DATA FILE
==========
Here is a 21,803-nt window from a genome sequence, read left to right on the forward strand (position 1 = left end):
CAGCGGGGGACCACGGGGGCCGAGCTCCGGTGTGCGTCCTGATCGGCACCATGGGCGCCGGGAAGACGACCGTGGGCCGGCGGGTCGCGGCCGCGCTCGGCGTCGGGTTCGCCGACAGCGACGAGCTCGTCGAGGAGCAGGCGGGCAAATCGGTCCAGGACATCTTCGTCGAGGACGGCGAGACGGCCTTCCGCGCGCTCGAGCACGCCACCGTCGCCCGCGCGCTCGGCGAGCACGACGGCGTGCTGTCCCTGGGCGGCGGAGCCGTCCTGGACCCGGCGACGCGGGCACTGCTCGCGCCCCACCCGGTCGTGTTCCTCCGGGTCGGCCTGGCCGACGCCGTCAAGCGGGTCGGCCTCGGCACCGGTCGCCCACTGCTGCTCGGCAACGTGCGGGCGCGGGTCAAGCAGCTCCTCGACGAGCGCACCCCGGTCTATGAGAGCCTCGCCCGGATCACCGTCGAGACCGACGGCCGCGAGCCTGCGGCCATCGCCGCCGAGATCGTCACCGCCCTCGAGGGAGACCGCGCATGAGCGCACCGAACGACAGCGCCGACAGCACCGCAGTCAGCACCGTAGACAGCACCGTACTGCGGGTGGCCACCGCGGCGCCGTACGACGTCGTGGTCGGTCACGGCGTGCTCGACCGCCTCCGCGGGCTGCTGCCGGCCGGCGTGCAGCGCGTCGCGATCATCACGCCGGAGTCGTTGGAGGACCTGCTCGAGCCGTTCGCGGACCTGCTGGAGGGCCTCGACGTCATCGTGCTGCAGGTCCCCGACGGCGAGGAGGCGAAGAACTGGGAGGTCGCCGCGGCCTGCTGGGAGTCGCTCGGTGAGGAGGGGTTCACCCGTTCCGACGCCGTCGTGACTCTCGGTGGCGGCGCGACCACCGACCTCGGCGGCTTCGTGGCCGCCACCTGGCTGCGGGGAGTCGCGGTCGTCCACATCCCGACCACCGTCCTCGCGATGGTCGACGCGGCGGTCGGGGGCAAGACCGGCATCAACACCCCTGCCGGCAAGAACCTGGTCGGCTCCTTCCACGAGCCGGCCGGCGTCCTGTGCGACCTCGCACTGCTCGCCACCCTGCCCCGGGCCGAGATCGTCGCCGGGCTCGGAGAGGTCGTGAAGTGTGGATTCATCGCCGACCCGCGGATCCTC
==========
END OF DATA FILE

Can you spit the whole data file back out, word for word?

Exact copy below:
Here is a 21,803-nt window from a genome sequence, read left to right on the forward strand (position 1 = left end):
CAGCGGGGGACCACGGGGGCCGAGCTCCGGTGTGCGTCCTGATCGGCACCATGGGCGCCGGGAAGACGACCGTGGGCCGGCGGGTCGCGGCCGCGCTCGGCGTCGGGTTCGCCGACAGCGACGAGCTCGTCGAGGAGCAGGCGGGCAAATCGGTCCAGGACATCTTCGTCGAGGACGGCGAGACGGCCTTCCGCGCGCTCGAGCACGCCACCGTCGCCCGCGCGCTCGGCGAGCACGACGGCGTGCTGTCCCTGGGCGGCGGAGCCGTCCTGGACCCGGCGACGCGGGCACTGCTCGCGCCCCACCCGGTCGTGTTCCTCCGGGTCGGCCTGGCCGACGCCGTCAAGCGGGTCGGCCTCGGCACCGGTCGCCCACTGCTGCTCGGCAACGTGCGGGCGCGGGTCAAGCAGCTCCTCGACGAGCGCACCCCGGTCTATGAGAGCCTCGCCCGGATCACCGTCGAGACCGACGGCCGCGAGCCTGCGGCCATCGCCGCCGAGATCGTCACCGCCCTCGAGGGAGACCGCGCATGAGCGCACCGAACGACAGCGCCGACAGCACCGCAGTCAGCACCGTAGACAGCACCGTACTGCGGGTGGCCACCGCGGCGCCGTACGACGTCGTGGTCGGTCACGGCGTGCTCGACCGCCTCCGCGGGCTGCTGCCGGCCGGCGTGCAGCGCGTCGCGATCATCACGCCGGAGTCGTTGGAGGACCTGCTCGAGCCGTTCGCGGACCTGCTGGAGGGCCTCGACGTCATCGTGCTGCAGGTCCCCGACGGCGAGGAGGCGAAGAACTGGGAGGTCGCCGCGGCCTGCTGGGAGTCGCTCGGTGAGGAGGGGTTCACCCGTTCCGACGCCGTCGTGACTCTCGGTGGCGGCGCGACCACCGACCTCGGCGGCTTCGTGGCCGCCACCTGGCTGCGGGGAGTCGCGGTCGTCCACATCCCGACCACCGTCCTCGCGATGGTCGACGCGGCGGTCGGGGGCAAGACCGGCATCAACACCCCTGCCGGCAAGAACCTGGTCGGCTCCTTCCACGAGCCGGCCGGCGTCCTGTGCGACCTCGCACTGCTCGCCACCCTGCCCCGGGCCGAGATCGTCGCCGGGCTCGGAGAGGTCGTGAAGTGTGGATTCATCGCCGACCCGCGGATCCTC